So, I helped solidify this connection from math to literacy by saying, "In math we have been working on developing a checking system to catch our mistakes or prevent our mistakes.  And today in writing, you will be editing some writing to help catch my mistakes!" #angelicchoruses

Here's what we did:  We worked as a whole group to edit a reading passage from my American Contributors Unit on MLK and found capitalization errors.  I showed them how to "notate" {another math word} their edits for capitals and they even got to use our special felt pens as editing pens!

I even had them each develop their own tracking system for making sure they found the correct number of mistakes {I have the number of mistakes on the star of each passage}.

Then, they worked as a group to play, Pass the Pen--a class favorite which I've blogged about before--to find punctuation mistakes in the same article.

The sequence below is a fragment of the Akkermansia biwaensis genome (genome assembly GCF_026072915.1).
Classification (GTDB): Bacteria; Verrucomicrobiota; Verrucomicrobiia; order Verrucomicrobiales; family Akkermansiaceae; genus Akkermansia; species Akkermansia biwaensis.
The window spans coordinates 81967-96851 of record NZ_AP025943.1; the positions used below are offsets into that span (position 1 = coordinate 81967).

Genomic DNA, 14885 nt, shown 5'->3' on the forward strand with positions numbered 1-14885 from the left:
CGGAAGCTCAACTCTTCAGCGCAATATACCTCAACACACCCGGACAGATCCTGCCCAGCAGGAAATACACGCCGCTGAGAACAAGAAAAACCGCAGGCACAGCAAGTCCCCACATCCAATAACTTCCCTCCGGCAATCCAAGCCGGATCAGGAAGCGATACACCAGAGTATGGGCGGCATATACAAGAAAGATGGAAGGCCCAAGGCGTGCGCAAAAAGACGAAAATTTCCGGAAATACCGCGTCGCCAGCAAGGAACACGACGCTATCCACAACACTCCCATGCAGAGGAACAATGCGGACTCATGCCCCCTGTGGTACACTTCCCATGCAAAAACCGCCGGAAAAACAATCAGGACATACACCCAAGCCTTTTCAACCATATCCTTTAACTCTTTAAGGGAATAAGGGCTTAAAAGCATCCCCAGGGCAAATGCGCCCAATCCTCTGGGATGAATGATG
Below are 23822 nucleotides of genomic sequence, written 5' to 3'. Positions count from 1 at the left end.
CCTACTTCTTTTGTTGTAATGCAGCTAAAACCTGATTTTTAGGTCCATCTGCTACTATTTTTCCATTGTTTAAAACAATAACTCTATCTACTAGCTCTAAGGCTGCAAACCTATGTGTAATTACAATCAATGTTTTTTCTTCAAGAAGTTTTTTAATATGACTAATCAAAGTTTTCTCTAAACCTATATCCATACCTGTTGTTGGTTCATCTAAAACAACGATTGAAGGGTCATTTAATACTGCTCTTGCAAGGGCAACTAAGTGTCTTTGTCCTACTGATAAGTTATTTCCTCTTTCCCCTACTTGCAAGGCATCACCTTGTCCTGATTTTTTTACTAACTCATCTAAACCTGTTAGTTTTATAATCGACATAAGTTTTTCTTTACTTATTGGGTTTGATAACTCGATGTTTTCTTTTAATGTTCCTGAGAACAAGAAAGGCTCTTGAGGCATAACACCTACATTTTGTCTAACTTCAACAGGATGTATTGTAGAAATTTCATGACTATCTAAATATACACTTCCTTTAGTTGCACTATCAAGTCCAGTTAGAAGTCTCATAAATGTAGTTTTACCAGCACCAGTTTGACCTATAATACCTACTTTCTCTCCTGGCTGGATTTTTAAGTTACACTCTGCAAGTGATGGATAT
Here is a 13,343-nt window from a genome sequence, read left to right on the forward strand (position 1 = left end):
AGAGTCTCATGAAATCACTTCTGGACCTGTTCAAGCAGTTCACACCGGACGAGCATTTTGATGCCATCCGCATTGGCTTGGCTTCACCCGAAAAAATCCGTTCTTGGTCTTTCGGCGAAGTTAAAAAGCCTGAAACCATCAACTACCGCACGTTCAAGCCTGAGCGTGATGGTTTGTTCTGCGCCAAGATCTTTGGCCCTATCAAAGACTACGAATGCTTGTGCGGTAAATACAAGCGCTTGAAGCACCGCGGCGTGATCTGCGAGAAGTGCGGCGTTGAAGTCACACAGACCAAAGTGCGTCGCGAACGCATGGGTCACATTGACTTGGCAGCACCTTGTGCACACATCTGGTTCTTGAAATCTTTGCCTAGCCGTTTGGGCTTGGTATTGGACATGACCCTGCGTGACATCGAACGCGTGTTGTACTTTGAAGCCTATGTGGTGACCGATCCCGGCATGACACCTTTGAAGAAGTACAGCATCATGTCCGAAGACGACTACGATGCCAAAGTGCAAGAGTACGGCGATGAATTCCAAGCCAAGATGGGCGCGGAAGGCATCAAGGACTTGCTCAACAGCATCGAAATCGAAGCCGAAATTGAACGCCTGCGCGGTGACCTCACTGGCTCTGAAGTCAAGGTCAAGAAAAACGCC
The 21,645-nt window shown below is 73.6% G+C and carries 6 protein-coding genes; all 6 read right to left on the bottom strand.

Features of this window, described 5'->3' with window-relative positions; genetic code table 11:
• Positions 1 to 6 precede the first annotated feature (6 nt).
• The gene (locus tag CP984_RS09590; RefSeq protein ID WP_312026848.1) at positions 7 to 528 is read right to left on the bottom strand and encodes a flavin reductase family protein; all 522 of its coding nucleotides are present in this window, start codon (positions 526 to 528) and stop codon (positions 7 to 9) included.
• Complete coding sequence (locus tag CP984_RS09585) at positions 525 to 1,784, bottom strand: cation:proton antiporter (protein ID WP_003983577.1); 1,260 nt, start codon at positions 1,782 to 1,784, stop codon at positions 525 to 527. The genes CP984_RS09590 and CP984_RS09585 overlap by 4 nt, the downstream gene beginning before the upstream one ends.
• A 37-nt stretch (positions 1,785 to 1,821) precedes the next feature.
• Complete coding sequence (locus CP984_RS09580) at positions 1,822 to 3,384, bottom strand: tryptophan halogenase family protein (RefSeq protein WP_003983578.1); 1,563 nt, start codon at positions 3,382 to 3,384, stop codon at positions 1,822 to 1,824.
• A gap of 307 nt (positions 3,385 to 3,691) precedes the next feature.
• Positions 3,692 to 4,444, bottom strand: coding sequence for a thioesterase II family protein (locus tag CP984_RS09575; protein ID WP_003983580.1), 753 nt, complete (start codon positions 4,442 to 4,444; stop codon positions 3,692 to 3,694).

I loved being able to make connections between math and literacy and I think it just makes the learning that much more powerful when we provide opportunities for kids to connect across subject areas!


This week in first grade we have been researching and learning about Martin Luther King to prepare for his upcoming holiday.  I loved spending time learning about him right after our New Year dreams we wrote our first week back from break!  The connection between our two ideas was just perfect!

If you use my Common Core Units, you may be wondering why I'm teaching MLK now and not with Unit 5: American Contributors...and the answer is simple...sort of!

Since I switched districts, I have more freedom as to which units I teach where.  In the suggested Common Core units, their timeline suggests this be Unit 5 which would be mid February-end of March for me.  And I just like the way the American Contributors unit fits in January and February.  It ties in with MLK day, with Presidents' Day and with black history month!